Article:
The National Weather Service has issued a winter storm warning for Chicago:
...WINTER STORM WARNING IN EFFECT FROM 1 PM THIS AFTERNOON TO 1 AM CDT SUNDAY...
- WHAT...Rain transitioning to a heavy, very wet snow early in the afternoon and continuing into this evening. Total snow accumulations of 3 to 8 inches will be possible by this evening, with the highest amounts across northern portions of Kane, DuPage, and Cook counties. Snowfall rates of 1 to 2 inches per hour will be possible for several hours this afternoon into this evening. Accumulations of 1 inch or less are expected across portions of southern Cook County. Northeast winds will also gust as high as 35 mph late this afternoon and evening.
- WHERE...Kane, DuPage and Cook Counties.
- WHEN...From 1 PM this afternoon to 1 AM CDT Sunday. Heaviest snowfall rates 3 to 8 PM.
- ADDITIONAL DETAILS...Travel could be very difficult in heavy snowfall and gusty winds with greatly reduced visibilities. Minor tree damage will also be possible to due to the heavy snow and wind.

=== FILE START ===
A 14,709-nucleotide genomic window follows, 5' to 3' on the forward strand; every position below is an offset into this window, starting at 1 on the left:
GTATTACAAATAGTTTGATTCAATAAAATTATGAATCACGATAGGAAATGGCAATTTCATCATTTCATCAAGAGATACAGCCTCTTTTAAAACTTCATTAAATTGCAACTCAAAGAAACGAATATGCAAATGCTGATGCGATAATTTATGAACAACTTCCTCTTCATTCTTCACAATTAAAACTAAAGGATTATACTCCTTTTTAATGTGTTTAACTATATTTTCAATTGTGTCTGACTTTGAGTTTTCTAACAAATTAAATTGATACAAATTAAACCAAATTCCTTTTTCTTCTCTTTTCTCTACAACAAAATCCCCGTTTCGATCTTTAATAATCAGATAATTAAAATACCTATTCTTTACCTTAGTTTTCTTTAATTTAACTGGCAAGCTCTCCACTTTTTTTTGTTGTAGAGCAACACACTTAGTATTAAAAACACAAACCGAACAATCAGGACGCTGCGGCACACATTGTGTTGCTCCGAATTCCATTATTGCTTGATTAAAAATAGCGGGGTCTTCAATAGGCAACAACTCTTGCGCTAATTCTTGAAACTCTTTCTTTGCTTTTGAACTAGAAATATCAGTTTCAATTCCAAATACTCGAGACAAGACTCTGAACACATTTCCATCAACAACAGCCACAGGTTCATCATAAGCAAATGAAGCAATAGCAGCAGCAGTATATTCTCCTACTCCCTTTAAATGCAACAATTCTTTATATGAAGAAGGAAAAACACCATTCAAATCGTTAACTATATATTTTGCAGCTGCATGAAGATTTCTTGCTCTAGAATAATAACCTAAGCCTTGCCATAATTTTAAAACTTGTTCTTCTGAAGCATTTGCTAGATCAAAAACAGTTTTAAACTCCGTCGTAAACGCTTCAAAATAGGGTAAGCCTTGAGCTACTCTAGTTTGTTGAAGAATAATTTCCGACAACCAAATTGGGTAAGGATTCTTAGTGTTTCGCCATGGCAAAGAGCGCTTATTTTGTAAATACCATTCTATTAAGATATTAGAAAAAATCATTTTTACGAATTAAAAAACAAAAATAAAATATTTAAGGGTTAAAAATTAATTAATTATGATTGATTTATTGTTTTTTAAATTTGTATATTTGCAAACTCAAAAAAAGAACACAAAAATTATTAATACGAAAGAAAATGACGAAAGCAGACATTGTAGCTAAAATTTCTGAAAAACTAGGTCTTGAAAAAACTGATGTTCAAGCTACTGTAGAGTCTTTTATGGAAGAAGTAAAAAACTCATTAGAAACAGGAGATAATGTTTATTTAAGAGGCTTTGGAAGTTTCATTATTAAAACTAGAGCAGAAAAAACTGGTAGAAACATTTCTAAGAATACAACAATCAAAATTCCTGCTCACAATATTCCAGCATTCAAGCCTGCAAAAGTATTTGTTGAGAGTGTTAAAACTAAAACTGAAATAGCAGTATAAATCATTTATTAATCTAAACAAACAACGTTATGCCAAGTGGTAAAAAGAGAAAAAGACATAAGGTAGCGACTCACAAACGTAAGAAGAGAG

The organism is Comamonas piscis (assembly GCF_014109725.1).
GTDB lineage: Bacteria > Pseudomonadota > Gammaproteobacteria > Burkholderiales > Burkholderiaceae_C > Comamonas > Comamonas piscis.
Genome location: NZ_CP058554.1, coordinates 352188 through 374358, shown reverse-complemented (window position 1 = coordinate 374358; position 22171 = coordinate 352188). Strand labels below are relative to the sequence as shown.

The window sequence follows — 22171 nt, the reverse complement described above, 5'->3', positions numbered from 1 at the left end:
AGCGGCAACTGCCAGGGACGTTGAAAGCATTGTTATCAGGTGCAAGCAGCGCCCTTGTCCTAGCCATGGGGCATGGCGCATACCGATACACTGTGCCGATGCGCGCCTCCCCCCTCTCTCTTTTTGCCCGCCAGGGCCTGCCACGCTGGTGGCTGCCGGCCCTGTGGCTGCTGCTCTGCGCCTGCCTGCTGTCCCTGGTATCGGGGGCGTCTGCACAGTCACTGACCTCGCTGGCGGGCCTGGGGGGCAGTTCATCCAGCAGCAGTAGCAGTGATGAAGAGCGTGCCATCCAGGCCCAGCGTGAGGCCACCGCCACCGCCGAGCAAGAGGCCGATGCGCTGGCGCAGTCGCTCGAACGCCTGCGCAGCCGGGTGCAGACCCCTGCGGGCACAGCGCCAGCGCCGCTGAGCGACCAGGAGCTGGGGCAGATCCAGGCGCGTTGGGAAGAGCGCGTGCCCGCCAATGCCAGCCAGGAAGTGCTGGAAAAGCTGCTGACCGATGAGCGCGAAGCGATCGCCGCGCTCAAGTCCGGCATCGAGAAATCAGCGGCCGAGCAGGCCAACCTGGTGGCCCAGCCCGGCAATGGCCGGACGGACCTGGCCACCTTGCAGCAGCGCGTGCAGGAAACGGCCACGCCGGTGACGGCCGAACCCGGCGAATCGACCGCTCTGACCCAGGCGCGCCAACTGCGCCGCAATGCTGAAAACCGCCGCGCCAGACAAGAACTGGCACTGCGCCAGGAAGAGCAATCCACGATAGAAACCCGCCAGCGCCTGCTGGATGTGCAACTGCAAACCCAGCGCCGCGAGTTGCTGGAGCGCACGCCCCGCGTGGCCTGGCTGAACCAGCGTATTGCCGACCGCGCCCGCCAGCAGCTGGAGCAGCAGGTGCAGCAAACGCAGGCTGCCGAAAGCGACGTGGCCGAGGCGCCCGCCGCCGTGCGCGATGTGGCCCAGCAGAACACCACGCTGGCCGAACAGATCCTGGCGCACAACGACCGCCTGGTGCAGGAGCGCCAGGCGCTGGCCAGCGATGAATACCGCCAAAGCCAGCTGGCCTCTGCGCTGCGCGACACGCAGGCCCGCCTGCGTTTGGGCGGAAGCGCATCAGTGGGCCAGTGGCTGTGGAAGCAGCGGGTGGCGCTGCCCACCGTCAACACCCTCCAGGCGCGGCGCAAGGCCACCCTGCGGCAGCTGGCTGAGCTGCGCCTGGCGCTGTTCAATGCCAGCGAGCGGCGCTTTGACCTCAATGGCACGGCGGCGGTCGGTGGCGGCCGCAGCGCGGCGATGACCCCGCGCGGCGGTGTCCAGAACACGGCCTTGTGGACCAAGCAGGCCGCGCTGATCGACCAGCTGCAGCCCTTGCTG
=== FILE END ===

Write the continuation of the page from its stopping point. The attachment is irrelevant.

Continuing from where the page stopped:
We still don't know how bad it will be, despite the warning:
Forecasters said they still were tracking the exact path of the storm Saturday morning, but the possibility of snow was most likely north of Interstate 88 — and areas most likely to be hit by more snow were expected to be on the Northwest Side, in northern Cook County suburbs and in Lake and McHenry counties.
Downtown and along the north lakefront, 50–75 mm of accumulation was predicted. The storm should end by midnight, the weather service said.
And yet, we've had worse. We had over 25 mm of snow on 1 May 1940, and measurable snowfall on 22 May 1917. And in Chicago, we won't have the up to 225 mm they'll get in parts of Wisconsin.